Every NFL owner wants to win. But not every NFL team enters each season with Super Bowl aspirations. Atlanta Falcons owner Arthur Blank stopped short of setting the Super Bowl as his team’s goal in 2023. However, he did make it clear that this season, he expects a cultivation of the plan general manager Terry Fontenot and head coach Arthur Smith put in place two years ago.
“This is the third year of a three-year plan,” Blank told reports on August 1. “What I see that I like a lot is that Coach Smith and Terry laid out a very careful, thoughtful, kind of methodical plan of what they were going to do with the roster, and I think they have been very disciplined about moving in that direction.”
Blank considering 2023 the final year of the franchise’s current plan is interesting for a couple reasons. But mostly, it places a lot more pressure on Smith ahead of this season than originally anticipated.
Smith probably isn’t on the hot seat right now. But with Blank referring to this season as the end of a plan, it should be worrisome for the coach if the Falcons fail to make the postseason again.
Before committing to another plan, it’s natural to want to see the first plan work. So, it’s nature to think Smith has to win more in 2023 than he did in his first two seasons to remain with the Falcons.
There’s an obvious problem with that philosophy. In 2021, Blank handed Smith and Fontenot a cap-restricted team. Then the decisions the team made last offseason made the cap situation worse in 2022.
The Falcons accepted the biggest dead cap hit in history to trade arguably the best two players in their history.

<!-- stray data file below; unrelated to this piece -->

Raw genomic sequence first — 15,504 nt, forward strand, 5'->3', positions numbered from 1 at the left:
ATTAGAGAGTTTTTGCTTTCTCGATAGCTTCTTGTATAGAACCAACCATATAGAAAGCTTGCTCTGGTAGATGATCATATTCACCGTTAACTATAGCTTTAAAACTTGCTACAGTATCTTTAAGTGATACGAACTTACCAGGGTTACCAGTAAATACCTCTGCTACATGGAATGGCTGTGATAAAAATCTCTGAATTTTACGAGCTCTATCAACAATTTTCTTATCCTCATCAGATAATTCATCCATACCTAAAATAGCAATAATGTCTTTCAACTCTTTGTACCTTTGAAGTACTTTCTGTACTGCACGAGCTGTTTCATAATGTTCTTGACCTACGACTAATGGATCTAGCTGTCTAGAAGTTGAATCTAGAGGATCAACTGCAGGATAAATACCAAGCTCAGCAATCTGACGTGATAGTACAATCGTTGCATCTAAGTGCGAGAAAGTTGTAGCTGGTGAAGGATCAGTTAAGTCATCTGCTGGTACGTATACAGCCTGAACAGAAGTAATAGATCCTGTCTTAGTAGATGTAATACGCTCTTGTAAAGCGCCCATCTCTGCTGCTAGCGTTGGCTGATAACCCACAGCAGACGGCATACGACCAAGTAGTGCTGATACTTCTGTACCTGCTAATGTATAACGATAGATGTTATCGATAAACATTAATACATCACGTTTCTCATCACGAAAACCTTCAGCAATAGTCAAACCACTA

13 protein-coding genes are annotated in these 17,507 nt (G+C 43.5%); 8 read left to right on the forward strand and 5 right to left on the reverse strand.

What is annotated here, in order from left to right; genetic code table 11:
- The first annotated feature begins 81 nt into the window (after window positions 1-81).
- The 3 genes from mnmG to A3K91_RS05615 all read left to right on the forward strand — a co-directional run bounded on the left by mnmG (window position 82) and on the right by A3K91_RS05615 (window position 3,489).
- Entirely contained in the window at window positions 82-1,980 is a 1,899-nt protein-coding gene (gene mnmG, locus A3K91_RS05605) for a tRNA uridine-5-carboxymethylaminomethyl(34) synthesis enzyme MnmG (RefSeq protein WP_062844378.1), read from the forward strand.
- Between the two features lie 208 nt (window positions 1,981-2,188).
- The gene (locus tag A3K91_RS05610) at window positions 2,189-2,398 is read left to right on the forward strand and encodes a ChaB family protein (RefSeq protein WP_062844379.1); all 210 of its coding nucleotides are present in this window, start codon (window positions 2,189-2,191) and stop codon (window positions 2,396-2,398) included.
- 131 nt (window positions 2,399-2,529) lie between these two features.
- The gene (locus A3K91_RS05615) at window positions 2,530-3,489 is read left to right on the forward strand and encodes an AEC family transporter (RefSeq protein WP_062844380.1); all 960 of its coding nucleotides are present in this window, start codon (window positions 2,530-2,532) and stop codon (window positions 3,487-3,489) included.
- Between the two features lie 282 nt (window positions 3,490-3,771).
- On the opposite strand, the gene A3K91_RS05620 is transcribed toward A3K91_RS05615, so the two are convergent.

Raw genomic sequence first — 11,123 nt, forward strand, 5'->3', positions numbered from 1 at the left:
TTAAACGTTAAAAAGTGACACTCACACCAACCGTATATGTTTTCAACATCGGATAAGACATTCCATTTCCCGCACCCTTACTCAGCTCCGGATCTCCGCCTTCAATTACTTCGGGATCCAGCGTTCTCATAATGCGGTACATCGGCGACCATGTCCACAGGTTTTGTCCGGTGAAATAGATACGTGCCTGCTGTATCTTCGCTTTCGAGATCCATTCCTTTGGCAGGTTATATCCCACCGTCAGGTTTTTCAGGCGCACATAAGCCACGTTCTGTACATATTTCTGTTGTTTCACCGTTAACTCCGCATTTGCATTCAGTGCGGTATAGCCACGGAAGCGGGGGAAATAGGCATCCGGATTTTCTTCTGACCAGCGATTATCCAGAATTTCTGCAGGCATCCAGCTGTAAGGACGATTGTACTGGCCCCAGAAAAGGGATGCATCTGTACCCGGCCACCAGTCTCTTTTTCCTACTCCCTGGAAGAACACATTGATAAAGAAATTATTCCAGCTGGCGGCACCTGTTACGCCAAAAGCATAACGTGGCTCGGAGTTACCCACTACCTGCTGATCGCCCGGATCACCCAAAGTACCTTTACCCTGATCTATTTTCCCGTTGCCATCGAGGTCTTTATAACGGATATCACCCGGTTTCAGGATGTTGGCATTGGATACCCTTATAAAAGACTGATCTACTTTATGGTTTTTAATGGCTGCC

After that, Atlanta became a team in transition. That’s why commentators such as The Athletic’s Randy Mueller have actually stated the opposite of what Blank did on Tuesday.
“We all need to tell ourselves this is Year 1 of a retool for this front office and staff and to have some patience,” wrote Mueller on July 15.
Smith’s decision not to play Desmond Ridder until Week 15 last year helps Mueller’s argument. This summer, just about every NFL commentator has claimed to know exactly how good Ridder will or won’t be.
The truth is, they don’t know, and that’s at least partially because he only played four games as a rookie.
The reason for his lack of playing time, though, goes back to Blank. Smith may be aware he has a three-year period to prove he deserves to remain the team’s head coach. A playoff appearance last season would have helped Smith get a contract extension.
So, in the weak NFC South, Smith held out hope Marcus Mariota could lead him to extra January football. That is until the team fell to 5-8.
There is good news. The lack of playing time for Ridder last year hasn’t changed Blank’s confidence level in the young quarterback.
“We feel pretty strongly that he’s going to be our quarterback of the future,” Blank said. “We have to play games and we have to see, but we feel good about him.”
Of course, that comment is two-fold.
If Ridder struggles like a rookie in his second season, Smith is likely to receive the blame. That’s especially true with the growing narrative around the league that the Falcons possess some of the best young offensive weapons in the NFL.
“I think we have as many offensive tools as most, if not, any team in the NFL today,” said Blank.
No pressure, Arthur Smith.